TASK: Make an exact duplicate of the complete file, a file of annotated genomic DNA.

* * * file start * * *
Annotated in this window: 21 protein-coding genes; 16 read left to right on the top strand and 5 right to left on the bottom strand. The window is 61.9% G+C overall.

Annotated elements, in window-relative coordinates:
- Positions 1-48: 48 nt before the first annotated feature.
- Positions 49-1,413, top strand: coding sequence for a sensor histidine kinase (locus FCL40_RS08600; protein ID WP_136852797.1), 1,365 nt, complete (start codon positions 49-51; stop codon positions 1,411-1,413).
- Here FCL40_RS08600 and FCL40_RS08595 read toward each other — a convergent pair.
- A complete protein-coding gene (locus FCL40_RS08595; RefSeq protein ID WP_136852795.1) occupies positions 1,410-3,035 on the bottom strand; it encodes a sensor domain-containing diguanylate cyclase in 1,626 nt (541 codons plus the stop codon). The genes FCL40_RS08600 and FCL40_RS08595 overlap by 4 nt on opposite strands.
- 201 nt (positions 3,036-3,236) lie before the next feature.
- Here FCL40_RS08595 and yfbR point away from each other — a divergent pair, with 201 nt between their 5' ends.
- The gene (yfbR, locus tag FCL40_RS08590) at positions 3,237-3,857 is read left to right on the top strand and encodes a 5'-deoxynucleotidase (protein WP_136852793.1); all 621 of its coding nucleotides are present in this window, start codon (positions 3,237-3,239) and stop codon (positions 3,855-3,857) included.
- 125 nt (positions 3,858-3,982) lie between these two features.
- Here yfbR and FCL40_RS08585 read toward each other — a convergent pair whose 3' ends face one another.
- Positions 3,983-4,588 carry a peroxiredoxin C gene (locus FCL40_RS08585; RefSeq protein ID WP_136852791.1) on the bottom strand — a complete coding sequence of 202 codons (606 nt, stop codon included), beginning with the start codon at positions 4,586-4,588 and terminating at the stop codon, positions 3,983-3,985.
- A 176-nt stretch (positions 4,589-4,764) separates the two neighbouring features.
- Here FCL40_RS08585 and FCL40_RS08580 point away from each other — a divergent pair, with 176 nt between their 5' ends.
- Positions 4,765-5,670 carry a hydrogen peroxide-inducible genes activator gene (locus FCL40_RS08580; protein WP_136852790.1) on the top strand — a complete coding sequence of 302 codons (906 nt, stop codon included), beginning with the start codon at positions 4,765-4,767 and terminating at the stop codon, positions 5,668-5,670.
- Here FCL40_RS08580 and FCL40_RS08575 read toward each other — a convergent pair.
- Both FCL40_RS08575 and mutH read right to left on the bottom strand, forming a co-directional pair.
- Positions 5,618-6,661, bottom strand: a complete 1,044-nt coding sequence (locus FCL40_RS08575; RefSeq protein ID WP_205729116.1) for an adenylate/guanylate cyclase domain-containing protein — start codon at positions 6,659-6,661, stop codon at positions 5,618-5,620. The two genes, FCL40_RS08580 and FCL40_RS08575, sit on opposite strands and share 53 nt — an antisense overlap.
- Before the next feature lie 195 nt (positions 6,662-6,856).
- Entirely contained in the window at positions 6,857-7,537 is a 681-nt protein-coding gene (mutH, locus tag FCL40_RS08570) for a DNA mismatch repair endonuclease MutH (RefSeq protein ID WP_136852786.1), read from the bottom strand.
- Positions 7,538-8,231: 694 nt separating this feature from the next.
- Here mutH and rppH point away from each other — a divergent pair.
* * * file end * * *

Annotated in this window: 21 protein-coding genes; 16 read left to right on the top strand and 5 right to left on the bottom strand. The window is 61.9% G+C overall.

Annotated elements, in window-relative coordinates:
- Positions 1-48: 48 nt before the first annotated feature.
- Positions 49-1,413, top strand: coding sequence for a sensor histidine kinase (locus FCL40_RS08600; protein ID WP_136852797.1), 1,365 nt, complete (start codon positions 49-51; stop codon positions 1,411-1,413).
- Here FCL40_RS08600 and FCL40_RS08595 read toward each other — a convergent pair.
- A complete protein-coding gene (locus FCL40_RS08595; RefSeq protein ID WP_136852795.1) occupies positions 1,410-3,035 on the bottom strand; it encodes a sensor domain-containing diguanylate cyclase in 1,626 nt (541 codons plus the stop codon). The genes FCL40_RS08600 and FCL40_RS08595 overlap by 4 nt on opposite strands.
- 201 nt (positions 3,036-3,236) lie before the next feature.
- Here FCL40_RS08595 and yfbR point away from each other — a divergent pair, with 201 nt between their 5' ends.
- The gene (yfbR, locus tag FCL40_RS08590) at positions 3,237-3,857 is read left to right on the top strand and encodes a 5'-deoxynucleotidase (protein WP_136852793.1); all 621 of its coding nucleotides are present in this window, start codon (positions 3,237-3,239) and stop codon (positions 3,855-3,857) included.
- 125 nt (positions 3,858-3,982) lie between these two features.
- Here yfbR and FCL40_RS08585 read toward each other — a convergent pair whose 3' ends face one another.
- Positions 3,983-4,588 carry a peroxiredoxin C gene (locus FCL40_RS08585; RefSeq protein ID WP_136852791.1) on the bottom strand — a complete coding sequence of 202 codons (606 nt, stop codon included), beginning with the start codon at positions 4,586-4,588 and terminating at the stop codon, positions 3,983-3,985.
- A 176-nt stretch (positions 4,589-4,764) separates the two neighbouring features.
- Here FCL40_RS08585 and FCL40_RS08580 point away from each other — a divergent pair, with 176 nt between their 5' ends.
- Positions 4,765-5,670 carry a hydrogen peroxide-inducible genes activator gene (locus FCL40_RS08580; protein WP_136852790.1) on the top strand — a complete coding sequence of 302 codons (906 nt, stop codon included), beginning with the start codon at positions 4,765-4,767 and terminating at the stop codon, positions 5,668-5,670.
- Here FCL40_RS08580 and FCL40_RS08575 read toward each other — a convergent pair.
- Both FCL40_RS08575 and mutH read right to left on the bottom strand, forming a co-directional pair.
- Positions 5,618-6,661, bottom strand: a complete 1,044-nt coding sequence (locus FCL40_RS08575; RefSeq protein ID WP_205729116.1) for an adenylate/guanylate cyclase domain-containing protein — start codon at positions 6,659-6,661, stop codon at positions 5,618-5,620. The two genes, FCL40_RS08580 and FCL40_RS08575, sit on opposite strands and share 53 nt — an antisense overlap.
- Before the next feature lie 195 nt (positions 6,662-6,856).
- Entirely contained in the window at positions 6,857-7,537 is a 681-nt protein-coding gene (mutH, locus tag FCL40_RS08570) for a DNA mismatch repair endonuclease MutH (RefSeq protein ID WP_136852786.1), read from the bottom strand.
- Positions 7,538-8,231: 694 nt separating this feature from the next.
- Here mutH and rppH point away from each other — a divergent pair.